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Transportation on Patrol: The Neighborhood Watch on Wheels

This week, a sharp-eyed taxi driver spotted an escaped murderer from Hawaii in California. Her intervention led to his capture by the local sheriff’s department. The driver, who wishes to remain anonymous, recognized the man from a news broadcast and tipped off the authorities. This is the most recent high-profile case of a taxi driver’s intervention leading police to capture a criminal, but it is far from unique: Taxi drivers and operators around the country and around the world have a long history of looking out for their communities.

Take, for example, the taxicab fleets participating in the Taxicab, Limousine & Paratransit Foundation’s (TLPF) Transportation on Patrol (TOP) initiative. Members of TLPF’s sister organization, the Taxicab, Limousine & Paratransit Association (TLPA), these fleet are located all over the world and they are working with their local authorities to keep their communities safe. In particular, TLPA member Robert McBride of Metro Transportation Planning and Solutions Group is the biggest booster of the TOP program. His company’s version of the program, Taxis on Patrol, partners with city, state and federal law enforcement agencies, primarily the Denver Police Department, to keep the community safe.

“Safety First, with Courtesy a Close Second” is Metro Transportation’s slogan, and the TOP program is a key part of that.

“Our drivers are an extra set of eyes and ears, reporting incidents, crimes or potential dangers directly to the police department as they happen,” McBride said. “We are proud to say that this program alone has assisted our brave law enforcement officials by reporting and preventing thousands of incidents and criminal acts, and in the apprehension of criminals.”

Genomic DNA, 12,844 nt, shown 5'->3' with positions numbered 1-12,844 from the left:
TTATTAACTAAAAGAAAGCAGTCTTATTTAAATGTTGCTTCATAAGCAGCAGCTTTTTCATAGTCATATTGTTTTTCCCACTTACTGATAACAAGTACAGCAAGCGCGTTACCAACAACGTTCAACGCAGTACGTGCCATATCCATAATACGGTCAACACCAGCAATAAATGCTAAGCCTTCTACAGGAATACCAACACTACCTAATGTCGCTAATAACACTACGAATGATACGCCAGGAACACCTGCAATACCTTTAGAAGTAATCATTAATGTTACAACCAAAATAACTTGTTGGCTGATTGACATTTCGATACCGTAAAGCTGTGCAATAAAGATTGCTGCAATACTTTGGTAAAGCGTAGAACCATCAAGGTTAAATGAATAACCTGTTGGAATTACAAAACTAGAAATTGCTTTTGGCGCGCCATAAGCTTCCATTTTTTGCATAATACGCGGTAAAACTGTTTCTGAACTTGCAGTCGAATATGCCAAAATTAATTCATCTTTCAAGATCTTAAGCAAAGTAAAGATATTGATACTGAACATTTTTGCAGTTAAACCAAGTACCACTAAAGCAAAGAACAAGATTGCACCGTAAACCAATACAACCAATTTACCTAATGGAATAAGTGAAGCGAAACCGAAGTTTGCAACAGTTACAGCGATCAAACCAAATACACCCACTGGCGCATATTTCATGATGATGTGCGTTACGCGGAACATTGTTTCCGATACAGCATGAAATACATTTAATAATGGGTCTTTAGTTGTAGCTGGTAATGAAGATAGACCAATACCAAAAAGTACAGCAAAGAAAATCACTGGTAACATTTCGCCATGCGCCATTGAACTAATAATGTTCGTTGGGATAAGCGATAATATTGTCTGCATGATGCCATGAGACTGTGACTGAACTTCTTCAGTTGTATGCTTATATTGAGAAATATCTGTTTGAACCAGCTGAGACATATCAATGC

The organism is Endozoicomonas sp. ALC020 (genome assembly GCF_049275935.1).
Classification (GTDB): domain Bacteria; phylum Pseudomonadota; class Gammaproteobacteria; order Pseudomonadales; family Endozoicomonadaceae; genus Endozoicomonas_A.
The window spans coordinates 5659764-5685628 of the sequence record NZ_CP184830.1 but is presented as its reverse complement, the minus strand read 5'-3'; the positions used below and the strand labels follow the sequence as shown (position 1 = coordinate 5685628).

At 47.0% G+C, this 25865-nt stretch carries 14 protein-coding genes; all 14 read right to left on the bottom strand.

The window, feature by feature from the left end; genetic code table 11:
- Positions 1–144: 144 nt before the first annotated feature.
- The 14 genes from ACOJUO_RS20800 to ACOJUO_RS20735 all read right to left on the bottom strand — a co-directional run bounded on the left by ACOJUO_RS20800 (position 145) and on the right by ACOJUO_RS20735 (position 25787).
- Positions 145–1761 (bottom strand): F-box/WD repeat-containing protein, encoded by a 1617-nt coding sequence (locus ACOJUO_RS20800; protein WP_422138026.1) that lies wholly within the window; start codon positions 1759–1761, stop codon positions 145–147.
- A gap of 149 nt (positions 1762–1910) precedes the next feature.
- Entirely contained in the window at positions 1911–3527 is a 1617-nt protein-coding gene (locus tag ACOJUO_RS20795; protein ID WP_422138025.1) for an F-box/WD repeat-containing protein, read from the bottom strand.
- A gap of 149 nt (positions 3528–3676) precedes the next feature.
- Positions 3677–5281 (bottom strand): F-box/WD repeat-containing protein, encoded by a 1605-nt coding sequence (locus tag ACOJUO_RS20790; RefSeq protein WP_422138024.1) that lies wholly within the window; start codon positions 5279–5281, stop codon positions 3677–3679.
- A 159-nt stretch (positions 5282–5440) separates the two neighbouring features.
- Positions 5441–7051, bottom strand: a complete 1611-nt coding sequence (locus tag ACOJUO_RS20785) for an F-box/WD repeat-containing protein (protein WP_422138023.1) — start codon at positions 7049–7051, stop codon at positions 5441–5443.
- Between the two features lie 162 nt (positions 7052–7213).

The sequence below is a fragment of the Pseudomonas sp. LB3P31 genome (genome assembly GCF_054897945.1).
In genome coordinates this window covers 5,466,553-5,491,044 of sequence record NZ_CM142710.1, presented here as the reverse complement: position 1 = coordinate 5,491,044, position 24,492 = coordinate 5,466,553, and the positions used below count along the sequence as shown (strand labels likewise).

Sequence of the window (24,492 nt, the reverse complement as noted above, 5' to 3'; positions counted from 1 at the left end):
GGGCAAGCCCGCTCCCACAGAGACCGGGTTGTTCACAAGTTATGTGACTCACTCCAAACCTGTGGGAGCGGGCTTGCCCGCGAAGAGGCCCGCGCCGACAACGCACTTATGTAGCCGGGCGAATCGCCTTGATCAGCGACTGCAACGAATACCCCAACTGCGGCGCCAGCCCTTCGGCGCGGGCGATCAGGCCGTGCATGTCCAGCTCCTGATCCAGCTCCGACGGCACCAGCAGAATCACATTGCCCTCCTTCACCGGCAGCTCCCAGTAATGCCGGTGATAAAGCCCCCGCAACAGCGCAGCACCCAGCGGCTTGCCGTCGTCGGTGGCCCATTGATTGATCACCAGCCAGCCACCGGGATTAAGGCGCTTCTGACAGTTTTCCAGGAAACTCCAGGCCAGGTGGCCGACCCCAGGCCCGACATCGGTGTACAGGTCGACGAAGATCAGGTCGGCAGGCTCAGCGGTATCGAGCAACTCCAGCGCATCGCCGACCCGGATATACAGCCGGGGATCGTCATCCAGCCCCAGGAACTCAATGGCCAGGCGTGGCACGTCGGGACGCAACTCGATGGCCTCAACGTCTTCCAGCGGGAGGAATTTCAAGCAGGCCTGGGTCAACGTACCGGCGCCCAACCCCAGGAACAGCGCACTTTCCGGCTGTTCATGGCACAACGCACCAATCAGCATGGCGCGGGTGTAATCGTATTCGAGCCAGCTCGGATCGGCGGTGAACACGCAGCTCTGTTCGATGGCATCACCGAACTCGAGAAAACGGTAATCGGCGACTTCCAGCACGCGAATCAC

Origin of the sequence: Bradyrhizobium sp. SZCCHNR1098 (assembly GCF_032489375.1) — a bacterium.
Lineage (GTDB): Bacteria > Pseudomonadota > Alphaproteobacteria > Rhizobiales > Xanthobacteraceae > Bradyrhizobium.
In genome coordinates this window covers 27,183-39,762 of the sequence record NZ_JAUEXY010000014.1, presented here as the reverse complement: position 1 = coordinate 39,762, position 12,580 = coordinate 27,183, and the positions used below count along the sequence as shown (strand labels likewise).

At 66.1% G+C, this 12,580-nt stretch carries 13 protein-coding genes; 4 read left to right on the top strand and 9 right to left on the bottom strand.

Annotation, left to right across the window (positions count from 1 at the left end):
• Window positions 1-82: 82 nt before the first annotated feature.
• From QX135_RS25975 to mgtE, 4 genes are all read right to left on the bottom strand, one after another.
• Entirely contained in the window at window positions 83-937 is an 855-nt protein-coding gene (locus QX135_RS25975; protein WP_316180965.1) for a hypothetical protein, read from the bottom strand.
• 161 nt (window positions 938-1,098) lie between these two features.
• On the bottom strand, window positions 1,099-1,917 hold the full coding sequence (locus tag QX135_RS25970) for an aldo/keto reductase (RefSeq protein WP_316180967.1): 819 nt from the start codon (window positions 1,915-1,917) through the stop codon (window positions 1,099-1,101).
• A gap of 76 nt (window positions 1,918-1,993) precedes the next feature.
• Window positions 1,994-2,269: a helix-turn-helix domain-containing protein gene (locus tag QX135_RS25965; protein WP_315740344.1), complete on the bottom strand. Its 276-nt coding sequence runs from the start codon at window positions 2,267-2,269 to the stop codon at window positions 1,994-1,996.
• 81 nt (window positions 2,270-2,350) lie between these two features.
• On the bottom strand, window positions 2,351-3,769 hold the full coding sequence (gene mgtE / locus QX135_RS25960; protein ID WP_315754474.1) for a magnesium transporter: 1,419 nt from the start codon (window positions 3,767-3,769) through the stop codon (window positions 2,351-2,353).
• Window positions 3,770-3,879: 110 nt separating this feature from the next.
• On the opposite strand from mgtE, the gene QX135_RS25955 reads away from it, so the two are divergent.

That is very nearly an understatement: Since its inception in January 2011, Metro Transportation’s TOP has proven to be a resounding and quantifiable success. Drivers in the program have reported more than 10,000 incidents, helped stop a child-trafficking ring and provided information that led to an arrest after a fatal hit-and-run accident. The hit-and-run was only a day after the program was instituted in Denver.

The drivers who volunteer for the program receive special training and are able to tune into police emergency bulletins. Bulletins are also broadcasted in the dispatch center, which has a special log of all criminal activity reported by drivers.

For the drivers, it’s all part of the job. Their taxis carry brightly colored TOP stickers, but they get no extra compensation for this effort. A police officer described the project as a “neighborhood watch on wheels.” For McBride and his drivers, it’s a matter of caring for their community.

Fleet owners and operators who want to get involved with Transportation on Patrol can reach out to the Taxicab Limousine & Paratransit Foundation at for details on the TOP program. On an individual level, we can all play a part by keeping our eyes and ears open and alerting our local law enforcement to any suspicious activity we encounter.

Posted 11/17/2017 4:52:10 PM